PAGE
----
Beef

Yes, beef is a diabetes-friendly food, as long as you choose the leanest cuts and keep portions to one-fourth your plate. Getting enough protein at mealtime keeps you feeling full and satisfied. Plus, it helps maintain muscle mass when you’re losing weight, so your metabolism stays high.

Berries

Think of them as nature’s M&Ms: sweet, convenient, colorful, and satisfying. Berries are full of fibre and antioxidants. The red and blue varieties also contain natural plant compounds called anthocyanins. Scientists believe these may help lower blood sugar by boosting insulin production. Sponsored link: Berry Simple Smoothie from Splenda

Broccoli

Hey, don’t make that face. Broccoli is filling, fibrous, and full of antioxidants (including a day’s worth of vitamin C in one serving). It’s also rich in chromium, which plays an important role in long-term blood sugar control.

Carrots

Don’t believe what you hear about carrots rapidly raising blood sugar. While the type of sugar they contain is transformed into blood sugar quickly, the amount of sugar in carrots is extremely low. That’s good news because carrots are one of nature’s richest sources of beta-carotene, which is linked to a lower risk of diabetes and better blood-sugar control.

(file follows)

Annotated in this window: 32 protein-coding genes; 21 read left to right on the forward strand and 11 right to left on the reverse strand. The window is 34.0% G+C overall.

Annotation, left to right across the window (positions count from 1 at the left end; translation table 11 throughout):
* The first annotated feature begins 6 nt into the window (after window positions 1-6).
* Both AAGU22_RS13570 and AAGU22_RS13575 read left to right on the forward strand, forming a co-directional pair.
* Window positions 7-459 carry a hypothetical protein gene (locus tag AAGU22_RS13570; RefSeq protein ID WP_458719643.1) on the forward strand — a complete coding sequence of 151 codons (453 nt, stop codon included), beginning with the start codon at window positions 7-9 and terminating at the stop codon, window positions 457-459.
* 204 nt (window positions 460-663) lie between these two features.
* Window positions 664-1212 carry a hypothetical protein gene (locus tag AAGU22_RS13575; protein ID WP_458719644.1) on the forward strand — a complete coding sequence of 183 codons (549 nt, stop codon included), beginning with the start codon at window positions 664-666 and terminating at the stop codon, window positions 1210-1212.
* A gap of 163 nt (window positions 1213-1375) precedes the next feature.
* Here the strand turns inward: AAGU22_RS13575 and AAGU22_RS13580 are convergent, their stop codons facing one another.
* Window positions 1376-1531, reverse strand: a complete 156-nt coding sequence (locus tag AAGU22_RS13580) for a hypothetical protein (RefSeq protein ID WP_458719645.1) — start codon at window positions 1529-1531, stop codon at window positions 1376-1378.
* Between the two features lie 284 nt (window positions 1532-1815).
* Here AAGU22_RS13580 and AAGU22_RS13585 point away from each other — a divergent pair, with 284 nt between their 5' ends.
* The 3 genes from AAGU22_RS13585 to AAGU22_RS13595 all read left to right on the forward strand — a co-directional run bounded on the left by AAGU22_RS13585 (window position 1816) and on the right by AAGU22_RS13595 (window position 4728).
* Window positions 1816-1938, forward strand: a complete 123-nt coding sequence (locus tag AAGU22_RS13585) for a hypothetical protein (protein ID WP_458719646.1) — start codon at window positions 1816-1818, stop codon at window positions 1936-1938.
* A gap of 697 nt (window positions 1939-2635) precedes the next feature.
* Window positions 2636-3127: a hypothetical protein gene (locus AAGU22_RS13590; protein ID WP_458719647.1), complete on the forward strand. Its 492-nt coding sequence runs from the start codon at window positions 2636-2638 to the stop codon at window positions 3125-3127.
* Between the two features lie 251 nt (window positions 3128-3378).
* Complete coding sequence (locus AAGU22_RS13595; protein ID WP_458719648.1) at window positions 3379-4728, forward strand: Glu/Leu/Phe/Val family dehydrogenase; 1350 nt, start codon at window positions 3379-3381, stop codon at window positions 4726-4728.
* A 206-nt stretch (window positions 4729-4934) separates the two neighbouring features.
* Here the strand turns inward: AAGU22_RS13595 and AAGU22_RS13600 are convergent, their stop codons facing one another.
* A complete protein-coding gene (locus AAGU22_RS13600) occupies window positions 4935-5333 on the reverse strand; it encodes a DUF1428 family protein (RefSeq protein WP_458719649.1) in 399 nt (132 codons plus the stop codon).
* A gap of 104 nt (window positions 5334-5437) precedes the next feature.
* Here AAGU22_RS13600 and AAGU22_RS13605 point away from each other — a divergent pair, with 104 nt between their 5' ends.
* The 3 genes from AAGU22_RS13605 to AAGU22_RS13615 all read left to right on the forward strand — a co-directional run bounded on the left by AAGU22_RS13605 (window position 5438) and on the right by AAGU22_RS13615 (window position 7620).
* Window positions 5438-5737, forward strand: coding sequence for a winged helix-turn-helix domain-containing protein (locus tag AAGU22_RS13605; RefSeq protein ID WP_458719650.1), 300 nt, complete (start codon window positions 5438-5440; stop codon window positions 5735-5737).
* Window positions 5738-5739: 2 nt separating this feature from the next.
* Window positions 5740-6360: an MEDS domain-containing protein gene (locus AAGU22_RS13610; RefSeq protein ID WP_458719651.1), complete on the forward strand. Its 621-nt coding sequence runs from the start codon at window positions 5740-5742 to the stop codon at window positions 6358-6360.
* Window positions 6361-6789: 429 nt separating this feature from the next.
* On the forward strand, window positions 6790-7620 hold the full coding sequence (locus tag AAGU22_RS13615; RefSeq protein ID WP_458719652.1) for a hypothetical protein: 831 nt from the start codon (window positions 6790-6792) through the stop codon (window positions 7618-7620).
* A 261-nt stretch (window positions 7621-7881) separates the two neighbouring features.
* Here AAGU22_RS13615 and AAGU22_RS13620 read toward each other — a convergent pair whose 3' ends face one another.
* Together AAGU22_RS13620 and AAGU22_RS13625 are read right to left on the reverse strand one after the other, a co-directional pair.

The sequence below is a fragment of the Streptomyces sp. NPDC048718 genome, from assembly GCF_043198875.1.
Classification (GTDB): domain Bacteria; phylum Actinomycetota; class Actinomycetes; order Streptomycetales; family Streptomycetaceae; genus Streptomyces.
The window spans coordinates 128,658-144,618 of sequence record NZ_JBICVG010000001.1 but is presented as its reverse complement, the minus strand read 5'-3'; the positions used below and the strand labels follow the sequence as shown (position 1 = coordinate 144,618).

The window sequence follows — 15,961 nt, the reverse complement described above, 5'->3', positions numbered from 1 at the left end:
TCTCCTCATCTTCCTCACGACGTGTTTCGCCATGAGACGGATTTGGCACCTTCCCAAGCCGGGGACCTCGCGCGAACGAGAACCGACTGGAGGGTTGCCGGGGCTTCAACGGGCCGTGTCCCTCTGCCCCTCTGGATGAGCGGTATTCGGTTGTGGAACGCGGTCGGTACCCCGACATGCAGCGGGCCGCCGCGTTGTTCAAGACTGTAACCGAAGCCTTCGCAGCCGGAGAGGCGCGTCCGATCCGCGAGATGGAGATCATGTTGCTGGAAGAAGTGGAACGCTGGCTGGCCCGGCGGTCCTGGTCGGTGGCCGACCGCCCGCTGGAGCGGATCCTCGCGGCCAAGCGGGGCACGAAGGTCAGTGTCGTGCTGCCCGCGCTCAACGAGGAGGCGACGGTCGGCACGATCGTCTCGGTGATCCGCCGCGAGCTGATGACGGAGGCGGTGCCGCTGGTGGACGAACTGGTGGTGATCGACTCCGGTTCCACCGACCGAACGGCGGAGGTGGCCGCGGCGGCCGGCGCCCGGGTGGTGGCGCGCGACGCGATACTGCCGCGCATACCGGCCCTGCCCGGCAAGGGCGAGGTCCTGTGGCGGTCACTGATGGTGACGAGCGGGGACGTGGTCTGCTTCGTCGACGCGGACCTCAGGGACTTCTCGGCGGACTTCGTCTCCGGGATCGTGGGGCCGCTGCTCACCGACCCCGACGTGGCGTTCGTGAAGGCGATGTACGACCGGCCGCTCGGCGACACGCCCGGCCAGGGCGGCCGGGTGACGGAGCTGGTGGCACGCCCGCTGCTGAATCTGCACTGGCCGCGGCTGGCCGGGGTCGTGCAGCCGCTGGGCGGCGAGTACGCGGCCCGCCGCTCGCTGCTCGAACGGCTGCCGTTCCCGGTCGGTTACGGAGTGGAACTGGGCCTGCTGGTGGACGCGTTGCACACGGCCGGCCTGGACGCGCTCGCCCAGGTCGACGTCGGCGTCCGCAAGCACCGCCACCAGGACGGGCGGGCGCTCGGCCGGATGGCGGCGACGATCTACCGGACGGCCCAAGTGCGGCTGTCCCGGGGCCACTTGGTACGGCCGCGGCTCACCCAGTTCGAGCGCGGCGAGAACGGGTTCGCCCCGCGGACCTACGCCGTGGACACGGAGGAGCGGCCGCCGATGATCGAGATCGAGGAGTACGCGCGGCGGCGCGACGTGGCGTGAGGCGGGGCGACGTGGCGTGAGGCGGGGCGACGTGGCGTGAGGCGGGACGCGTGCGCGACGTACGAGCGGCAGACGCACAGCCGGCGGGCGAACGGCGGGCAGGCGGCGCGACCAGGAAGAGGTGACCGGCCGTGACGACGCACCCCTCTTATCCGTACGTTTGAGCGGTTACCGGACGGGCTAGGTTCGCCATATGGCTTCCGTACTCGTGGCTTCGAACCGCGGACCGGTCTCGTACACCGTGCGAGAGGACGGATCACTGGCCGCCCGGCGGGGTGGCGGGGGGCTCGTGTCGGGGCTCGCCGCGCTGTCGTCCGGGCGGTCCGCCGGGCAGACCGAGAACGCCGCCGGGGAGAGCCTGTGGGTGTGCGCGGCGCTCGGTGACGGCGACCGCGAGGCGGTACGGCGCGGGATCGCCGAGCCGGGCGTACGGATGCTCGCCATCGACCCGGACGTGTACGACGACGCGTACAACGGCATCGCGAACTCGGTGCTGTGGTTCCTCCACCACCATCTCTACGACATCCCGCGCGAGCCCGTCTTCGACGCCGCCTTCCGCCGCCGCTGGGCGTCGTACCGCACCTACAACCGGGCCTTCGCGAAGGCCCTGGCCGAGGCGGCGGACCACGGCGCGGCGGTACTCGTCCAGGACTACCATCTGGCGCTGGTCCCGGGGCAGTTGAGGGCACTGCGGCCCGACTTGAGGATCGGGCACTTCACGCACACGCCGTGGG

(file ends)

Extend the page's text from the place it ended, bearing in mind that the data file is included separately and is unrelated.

Chicken or turkey

These meats can be high-fat disasters or perfectly healthy fare. It all depends on the cut and how it’s prepared. Breast meat, whether ground or whole, is always lower in fat than dark meat such as thighs and drumsticks.

Eggs

Eggs are another excellent, inexpensive source of high-quality protein—so high, in fact, that egg protein is the gold standard nutritionists use to rank all other proteins. An egg or two won’t raise your cholesterol, and will keep you feeling full and satisfied for hours afterward.